The Fiery Furnaces have not quite built their following and reputation on a foundation of accessibility. After packing two undeniably unique, off-kilter albums full to the brimming with explosions of ideas and often minimally-related musical segments that worked as often as they didn’t and in the end were, depending on your point of view, either genius or unbelievably annoying, the brother-sister duo of Matthew and Ellen Friedberger managed to make even those LPs seem conventional with the release of last year’s Rehearsing My Choir. The album extensively featured their grandmother, Olga Sarantos, contrasting her spoken alto narrations with her granddaughter’s youthful, hopeful singing to build an ambitious, at times almost impenetrable concept album that told the story of a life in a wonderfully new way. Enter 2006’s Bitter Tea, recorded at the same time as Rehearsing My Choir, and, so they claim, their most accessible work to date. It very well may be, but it’s a testament to the Furnaces that even so it’s still far from the light exercise in synth-pop they may make it seem.
At a running time of over 70 minutes (including two bonus reworkings of album tracks), Bitter Tea is a definite heavyweight, and it can often feel bloated. The Fiery Furnaces are restless, hyperkinetic—very rarely do they let a particular sound reign undisturbed for more than twenty seconds before introducing a new musical variation of some sort—but only on extremely rare occasions do their aural experiments feel like the willfully esoteric pretension that experimental rock can often slip into. You get the sense that the Freidbergers decorate their music with a million little ever-shifting noises because they genuinely believe that it sounds good, and most of the time it does. This is an album of plinky toy pianos, hummy little buzzy synths and majestically warbling maestoso synths, vocals played backwards and wordily abstract lyrics that alternately either drag or whip out moments of “yes, that’s perfect”. Title track “Bitter Tea” begins as a space-age funhouse ride of crazy electronic splooshes and zips, while “I’m Waiting to Know You” starts out as a bittersweetly simple chord progression of earnest teenage longing that slowly pries itself open with those clunky toy pianos again. “Police Sweater Blood Vow” is a wonderful pop song, Beatlesesque piano and a brilliantly funky release of a vocal hook, “Vibrate, buzz, buzz, ring and beep / Tell me, babe, what time is it now”, that unhinges as expected (but to a lesser extent) and ends up remaining relatively traditional for the album. “Benton Harbor Blues” is likewise a catchily chugging synth-pop bounce, all leading up to the dramatic climax of album closer “Whistle Rhapsody”. “An isolated lady / An isolated old lady / A dignified dame / Who keeps her own counsel… / Turns her back on the wicked world” Matt begins, possibly flipping the image of Sarantos from Rehearsing My Choir in a song that builds right up to the heavens with its lyrics as they go.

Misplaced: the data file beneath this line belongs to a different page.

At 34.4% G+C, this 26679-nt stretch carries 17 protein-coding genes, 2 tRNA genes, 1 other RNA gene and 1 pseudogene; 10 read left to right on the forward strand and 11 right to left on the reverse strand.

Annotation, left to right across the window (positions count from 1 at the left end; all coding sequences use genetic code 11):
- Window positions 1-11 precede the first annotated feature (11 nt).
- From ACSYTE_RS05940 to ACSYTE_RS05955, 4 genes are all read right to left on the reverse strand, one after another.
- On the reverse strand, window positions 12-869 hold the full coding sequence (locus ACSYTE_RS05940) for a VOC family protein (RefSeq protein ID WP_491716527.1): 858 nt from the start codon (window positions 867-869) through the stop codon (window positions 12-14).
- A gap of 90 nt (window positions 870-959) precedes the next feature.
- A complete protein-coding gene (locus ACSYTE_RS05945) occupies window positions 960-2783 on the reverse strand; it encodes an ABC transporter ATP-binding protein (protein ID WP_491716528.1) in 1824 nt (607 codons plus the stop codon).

The problem is that moments like these are mixed in with songs like the aimless, uncompelling abstraction of “The Vietnamese Telephone Ministry” and excessively dragging songs like “Black-Hearted Boy” that work well initially but continue to plod themselves into the ground. Then again, for every long stretch of unfocused noodling, they pull out a masterpiece like the definite highlight of the album, “Nevers”. The song begins with a crackly, soulful thump of synthesizers, before the addition of vocals chopped beyond recognition. As the song continues it shifts (like every other), but each change here builds gorgeously off of the last, rising perfectly to the climax before cutting out unexpectedly on thrust of miniature organ. This song is transcendent because it contains every emotion, the happy right along with the sad, the cracked right along with the whole, in a mixture that feels exactly like life.
The Fiery Furnaces write beautiful pop tunes, their critics say, and sing them beautifully—it’s too bad that they bury them in abrasive electronic noise and superfluity. But the true spirit of the Fiery Furnaces is that all of this noise, this sound, this crush of sounds, is entirely necessary. It’s true that they could probably benefit from a stricter censorship of their own endless creativity, but Bitter Tea is an uncontrolled outpouring of musical concepts in every way, and you sense that the Friedbergers wanted this. The good ideas right along with the bad—life.
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